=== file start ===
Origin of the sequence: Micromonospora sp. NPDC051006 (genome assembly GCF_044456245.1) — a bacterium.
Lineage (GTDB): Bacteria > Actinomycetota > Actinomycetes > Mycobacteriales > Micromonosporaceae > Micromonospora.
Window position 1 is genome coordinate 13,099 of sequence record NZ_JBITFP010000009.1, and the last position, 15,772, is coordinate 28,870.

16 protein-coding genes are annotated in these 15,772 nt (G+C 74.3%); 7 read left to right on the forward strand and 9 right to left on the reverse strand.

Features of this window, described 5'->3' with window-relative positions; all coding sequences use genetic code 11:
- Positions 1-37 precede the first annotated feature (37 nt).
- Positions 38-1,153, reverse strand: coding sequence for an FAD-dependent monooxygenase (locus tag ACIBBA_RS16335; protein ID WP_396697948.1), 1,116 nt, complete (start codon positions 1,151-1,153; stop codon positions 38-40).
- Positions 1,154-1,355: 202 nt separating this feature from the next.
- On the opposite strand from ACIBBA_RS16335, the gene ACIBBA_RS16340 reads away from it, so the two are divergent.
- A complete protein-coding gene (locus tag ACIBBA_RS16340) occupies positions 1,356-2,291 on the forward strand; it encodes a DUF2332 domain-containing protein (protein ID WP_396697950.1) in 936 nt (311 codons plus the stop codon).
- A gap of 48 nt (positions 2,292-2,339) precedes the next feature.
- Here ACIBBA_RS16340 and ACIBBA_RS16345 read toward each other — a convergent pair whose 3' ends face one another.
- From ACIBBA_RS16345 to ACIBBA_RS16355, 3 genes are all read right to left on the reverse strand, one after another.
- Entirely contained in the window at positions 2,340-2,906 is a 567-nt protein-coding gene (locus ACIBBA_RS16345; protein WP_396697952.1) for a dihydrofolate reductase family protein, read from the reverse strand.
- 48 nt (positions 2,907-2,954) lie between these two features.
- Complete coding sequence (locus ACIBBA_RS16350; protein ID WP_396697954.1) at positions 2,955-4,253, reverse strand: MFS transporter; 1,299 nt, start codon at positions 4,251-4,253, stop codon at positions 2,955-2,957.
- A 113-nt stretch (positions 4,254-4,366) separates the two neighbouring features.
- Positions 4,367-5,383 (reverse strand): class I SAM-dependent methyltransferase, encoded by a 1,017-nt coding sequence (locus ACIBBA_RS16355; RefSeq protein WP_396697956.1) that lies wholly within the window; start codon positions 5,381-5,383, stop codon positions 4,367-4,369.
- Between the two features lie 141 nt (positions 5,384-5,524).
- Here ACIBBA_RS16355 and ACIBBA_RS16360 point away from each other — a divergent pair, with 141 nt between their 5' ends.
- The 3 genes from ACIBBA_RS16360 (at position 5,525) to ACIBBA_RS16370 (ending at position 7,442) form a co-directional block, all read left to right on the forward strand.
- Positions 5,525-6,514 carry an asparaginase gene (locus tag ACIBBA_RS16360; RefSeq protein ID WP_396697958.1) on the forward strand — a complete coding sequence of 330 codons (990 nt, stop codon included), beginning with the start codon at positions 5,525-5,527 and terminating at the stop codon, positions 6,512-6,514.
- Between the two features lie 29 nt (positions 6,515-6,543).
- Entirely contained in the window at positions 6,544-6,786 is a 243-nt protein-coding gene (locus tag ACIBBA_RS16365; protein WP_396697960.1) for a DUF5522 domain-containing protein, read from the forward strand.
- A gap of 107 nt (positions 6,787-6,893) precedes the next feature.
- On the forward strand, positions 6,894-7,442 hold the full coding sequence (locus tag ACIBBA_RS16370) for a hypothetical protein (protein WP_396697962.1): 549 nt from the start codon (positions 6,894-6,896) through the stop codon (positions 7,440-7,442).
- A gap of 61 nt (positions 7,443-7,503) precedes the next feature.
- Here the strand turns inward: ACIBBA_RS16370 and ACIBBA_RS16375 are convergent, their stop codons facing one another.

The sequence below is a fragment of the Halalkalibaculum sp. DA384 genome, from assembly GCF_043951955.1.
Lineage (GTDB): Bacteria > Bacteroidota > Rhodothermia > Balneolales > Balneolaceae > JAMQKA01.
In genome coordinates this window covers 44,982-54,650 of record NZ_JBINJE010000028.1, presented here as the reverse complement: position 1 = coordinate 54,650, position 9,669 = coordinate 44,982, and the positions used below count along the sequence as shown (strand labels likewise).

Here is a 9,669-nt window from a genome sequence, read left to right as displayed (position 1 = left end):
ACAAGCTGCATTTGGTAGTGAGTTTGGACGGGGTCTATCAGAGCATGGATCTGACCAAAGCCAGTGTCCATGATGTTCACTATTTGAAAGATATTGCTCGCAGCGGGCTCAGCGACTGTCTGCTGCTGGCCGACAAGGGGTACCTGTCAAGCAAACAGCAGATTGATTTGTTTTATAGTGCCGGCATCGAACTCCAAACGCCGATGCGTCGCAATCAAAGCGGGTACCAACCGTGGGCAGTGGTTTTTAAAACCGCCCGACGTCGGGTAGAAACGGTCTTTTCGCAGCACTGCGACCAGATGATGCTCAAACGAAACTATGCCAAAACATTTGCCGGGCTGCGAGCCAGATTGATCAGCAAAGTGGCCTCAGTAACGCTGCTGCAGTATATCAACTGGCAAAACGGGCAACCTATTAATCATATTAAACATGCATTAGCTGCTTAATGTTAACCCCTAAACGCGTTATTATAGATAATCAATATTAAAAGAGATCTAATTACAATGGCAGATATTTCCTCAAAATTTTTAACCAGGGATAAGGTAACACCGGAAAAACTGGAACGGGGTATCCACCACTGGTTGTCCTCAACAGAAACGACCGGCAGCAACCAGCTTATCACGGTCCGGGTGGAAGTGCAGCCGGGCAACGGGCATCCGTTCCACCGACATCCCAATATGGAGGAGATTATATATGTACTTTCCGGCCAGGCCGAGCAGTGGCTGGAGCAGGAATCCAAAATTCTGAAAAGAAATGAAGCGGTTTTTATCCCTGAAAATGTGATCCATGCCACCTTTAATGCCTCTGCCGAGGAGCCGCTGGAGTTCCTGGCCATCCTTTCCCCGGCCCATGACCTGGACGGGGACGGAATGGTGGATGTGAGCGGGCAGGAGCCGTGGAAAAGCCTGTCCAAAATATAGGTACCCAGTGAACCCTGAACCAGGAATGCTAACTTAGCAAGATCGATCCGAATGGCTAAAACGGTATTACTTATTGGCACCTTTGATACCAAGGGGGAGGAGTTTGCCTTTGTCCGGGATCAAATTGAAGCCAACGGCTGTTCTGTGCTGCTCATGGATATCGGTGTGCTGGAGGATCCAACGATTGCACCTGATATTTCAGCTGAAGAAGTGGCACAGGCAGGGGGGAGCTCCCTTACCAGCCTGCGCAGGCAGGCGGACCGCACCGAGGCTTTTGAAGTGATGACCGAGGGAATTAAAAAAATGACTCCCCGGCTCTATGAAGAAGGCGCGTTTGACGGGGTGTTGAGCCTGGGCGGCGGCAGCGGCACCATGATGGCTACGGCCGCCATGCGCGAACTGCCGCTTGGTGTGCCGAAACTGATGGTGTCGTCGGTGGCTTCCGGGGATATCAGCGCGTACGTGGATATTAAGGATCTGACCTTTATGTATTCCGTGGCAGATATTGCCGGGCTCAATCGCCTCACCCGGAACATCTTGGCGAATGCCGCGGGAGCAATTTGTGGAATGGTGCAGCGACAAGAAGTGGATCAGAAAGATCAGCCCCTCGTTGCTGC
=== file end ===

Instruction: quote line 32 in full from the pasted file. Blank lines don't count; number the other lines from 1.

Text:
Here is a 9,669-nt window from a genome sequence, read left to right as displayed (position 1 = left end):